Guest Author - Carla Ruschival
The Audio Studio for the Reading Impaired (ASRI) is a volunteer-based organization that provides some much-needed services for the blind and visually impaired.
The Audio Studio primarily provides recording services for blind individuals, libraries and others. Its services are somewhat different from the average service of this type, because ASRI will record just what the person needs. This means that they are willing to skip around in a book, reading only required chapters or those in which the person is interested. They will take a college syllabus and follow it, keeping the student in sync with the rest of the class. They will read a single article from a magazine, or the entire magazine.
ASRI got its start over 30 years ago as a branch of Recording for the Blind and Dyslexic. In the late 1970's RFB&D decided to close the studio, as it had two other locations in the area. A group of determined volunteers refused to close the operation, and in the early #aihj's ASRI became a separate, independent recording studio. Its liberal reading policies and flexibility set it apart from many other services of its kind.
ASRI is located in Louisville, Kentucky, but its reading services are not limited by state, region or geographic area. They read textbooks, magazines of all kinds, material for children as well as adults. They read for school and work, but they will read instruction manuals, leisure reading and hobby-related books and pamphlets as well.
Two other services provided by the Audio Studio are Braillewriter and tape player repair. These services are limited to Kentucky. ASRI volunteers gather each week at the Kentucky School for the Blind and repair, at no charge, Perkins braillers for any individual or school in Kentucky. These volunteers are well-trained, and the service has been ongoing for about fifteen years. Parts are provided by the Kentucky School for the Blind Charitable Foundation, and quality control is provided by a KSB retiree.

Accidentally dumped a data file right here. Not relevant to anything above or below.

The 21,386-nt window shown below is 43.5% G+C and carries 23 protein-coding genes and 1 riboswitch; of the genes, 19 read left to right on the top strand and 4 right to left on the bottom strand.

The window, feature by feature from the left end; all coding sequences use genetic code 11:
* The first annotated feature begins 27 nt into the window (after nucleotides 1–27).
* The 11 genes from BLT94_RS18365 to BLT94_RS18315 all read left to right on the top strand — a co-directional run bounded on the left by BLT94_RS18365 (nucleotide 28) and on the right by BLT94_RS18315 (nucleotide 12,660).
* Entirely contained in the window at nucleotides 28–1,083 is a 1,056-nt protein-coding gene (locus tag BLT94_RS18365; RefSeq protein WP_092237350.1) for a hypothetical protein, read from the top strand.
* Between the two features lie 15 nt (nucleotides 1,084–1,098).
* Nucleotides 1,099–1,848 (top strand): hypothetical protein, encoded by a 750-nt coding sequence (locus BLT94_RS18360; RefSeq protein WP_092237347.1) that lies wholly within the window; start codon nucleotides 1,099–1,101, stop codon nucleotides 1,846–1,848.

Another group of volunteers meet at the School for the Blind each week to keep tape players working for the Talking Book Library program throughout the state. Because no new tape players are being made for this program throughout the United States, this service is very important in order for blind people to be able to continue enjoying recorded books free of charge.
The Audio Studio charges a small fee per recorded tape to help cover operating costs of their reading program. They will record for anybody, anywhere; their only limitation is that they will not record pornographic materials.
ASRI reads every Monday through Thursday. For more information, contact the Audio Studio for the Reading Impaired by phone at (502)245-5422.